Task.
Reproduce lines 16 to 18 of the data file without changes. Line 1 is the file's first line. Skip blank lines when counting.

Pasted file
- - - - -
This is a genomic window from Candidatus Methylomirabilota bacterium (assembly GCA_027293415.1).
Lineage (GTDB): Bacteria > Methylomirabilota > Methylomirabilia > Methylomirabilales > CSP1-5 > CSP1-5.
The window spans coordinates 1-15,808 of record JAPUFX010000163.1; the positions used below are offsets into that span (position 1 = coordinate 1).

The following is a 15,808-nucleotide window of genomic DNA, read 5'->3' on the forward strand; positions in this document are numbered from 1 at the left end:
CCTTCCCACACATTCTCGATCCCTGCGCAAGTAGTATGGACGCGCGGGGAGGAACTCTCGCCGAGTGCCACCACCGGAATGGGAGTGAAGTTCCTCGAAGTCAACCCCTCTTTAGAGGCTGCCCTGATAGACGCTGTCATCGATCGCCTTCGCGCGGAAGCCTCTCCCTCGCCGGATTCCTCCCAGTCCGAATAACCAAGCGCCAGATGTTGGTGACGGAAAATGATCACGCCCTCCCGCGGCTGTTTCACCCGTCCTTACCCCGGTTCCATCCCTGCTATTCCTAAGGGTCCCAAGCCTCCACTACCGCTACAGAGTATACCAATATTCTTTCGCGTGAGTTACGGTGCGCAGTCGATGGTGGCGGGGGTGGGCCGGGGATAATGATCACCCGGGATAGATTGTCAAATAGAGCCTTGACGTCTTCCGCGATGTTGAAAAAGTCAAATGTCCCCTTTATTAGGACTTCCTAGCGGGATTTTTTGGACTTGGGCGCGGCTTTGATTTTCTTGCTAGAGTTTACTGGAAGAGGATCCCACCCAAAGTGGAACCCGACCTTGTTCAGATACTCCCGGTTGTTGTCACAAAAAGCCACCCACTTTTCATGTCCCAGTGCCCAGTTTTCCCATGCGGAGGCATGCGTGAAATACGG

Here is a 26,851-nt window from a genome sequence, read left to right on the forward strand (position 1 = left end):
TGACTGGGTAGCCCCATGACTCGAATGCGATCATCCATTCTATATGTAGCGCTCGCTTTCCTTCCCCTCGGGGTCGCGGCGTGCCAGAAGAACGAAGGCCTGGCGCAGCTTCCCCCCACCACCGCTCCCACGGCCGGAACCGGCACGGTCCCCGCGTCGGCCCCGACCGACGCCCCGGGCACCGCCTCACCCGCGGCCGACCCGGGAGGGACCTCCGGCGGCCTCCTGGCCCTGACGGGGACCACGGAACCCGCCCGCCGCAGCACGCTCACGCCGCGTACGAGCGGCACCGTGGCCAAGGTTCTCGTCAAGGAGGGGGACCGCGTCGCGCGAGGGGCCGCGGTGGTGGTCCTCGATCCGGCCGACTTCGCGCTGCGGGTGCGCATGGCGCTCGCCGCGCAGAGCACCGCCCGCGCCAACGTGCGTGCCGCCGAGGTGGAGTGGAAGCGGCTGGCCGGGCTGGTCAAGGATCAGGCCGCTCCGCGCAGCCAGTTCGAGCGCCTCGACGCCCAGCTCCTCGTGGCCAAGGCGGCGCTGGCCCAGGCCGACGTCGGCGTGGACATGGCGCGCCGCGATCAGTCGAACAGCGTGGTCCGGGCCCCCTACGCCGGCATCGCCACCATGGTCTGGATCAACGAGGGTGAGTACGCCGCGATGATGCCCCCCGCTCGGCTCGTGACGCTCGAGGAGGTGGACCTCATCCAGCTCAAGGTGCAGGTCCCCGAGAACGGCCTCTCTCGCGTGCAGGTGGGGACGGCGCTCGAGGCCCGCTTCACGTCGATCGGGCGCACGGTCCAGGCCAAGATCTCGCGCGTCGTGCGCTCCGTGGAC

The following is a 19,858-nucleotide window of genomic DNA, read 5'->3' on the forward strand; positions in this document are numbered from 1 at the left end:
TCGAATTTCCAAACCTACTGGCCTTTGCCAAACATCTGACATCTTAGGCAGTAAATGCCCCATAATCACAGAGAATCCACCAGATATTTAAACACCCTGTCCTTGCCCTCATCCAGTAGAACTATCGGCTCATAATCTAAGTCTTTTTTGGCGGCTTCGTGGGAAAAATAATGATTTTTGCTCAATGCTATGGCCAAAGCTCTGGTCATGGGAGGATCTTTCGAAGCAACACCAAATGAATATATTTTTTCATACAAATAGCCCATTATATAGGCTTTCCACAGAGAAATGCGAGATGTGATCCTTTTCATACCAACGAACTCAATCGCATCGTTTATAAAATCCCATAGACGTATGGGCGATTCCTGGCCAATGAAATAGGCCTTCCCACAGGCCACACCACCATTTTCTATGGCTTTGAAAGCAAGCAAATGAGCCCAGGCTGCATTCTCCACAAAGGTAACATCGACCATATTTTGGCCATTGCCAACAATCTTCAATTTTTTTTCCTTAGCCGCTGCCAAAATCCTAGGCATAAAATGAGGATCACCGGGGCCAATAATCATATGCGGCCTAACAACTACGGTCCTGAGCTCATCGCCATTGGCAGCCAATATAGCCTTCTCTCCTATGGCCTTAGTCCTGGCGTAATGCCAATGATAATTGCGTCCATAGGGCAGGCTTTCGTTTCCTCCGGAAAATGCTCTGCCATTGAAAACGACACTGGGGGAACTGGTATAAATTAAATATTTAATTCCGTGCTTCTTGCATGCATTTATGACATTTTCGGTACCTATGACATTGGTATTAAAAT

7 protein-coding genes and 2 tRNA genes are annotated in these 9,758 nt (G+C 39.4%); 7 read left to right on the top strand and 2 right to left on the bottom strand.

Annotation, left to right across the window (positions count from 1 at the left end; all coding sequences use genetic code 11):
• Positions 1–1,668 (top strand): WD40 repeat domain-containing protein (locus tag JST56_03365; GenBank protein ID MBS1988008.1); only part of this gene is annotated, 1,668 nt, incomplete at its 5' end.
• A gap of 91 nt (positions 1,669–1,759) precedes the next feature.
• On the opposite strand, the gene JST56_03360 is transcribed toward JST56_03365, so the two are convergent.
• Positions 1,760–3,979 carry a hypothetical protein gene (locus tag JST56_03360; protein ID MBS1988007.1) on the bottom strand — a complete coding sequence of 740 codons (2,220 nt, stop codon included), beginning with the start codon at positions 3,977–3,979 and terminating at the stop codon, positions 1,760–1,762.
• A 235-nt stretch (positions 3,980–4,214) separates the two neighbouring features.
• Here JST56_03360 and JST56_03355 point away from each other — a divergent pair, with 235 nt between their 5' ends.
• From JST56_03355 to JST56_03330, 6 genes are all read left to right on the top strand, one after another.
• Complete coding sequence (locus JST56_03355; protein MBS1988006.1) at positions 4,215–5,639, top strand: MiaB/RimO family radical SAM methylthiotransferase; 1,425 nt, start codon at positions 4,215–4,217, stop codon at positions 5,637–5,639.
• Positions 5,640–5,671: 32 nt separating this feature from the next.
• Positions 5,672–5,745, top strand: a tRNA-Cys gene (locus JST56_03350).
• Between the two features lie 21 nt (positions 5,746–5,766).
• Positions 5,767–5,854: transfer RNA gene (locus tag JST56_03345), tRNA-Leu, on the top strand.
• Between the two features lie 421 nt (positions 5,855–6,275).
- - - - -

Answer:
• A 235-nt stretch (positions 3,980–4,214) separates the two neighbouring features.
• Here JST56_03360 and JST56_03355 point away from each other — a divergent pair, with 235 nt between their 5' ends.
• From JST56_03355 to JST56_03330, 6 genes are all read left to right on the top strand, one after another.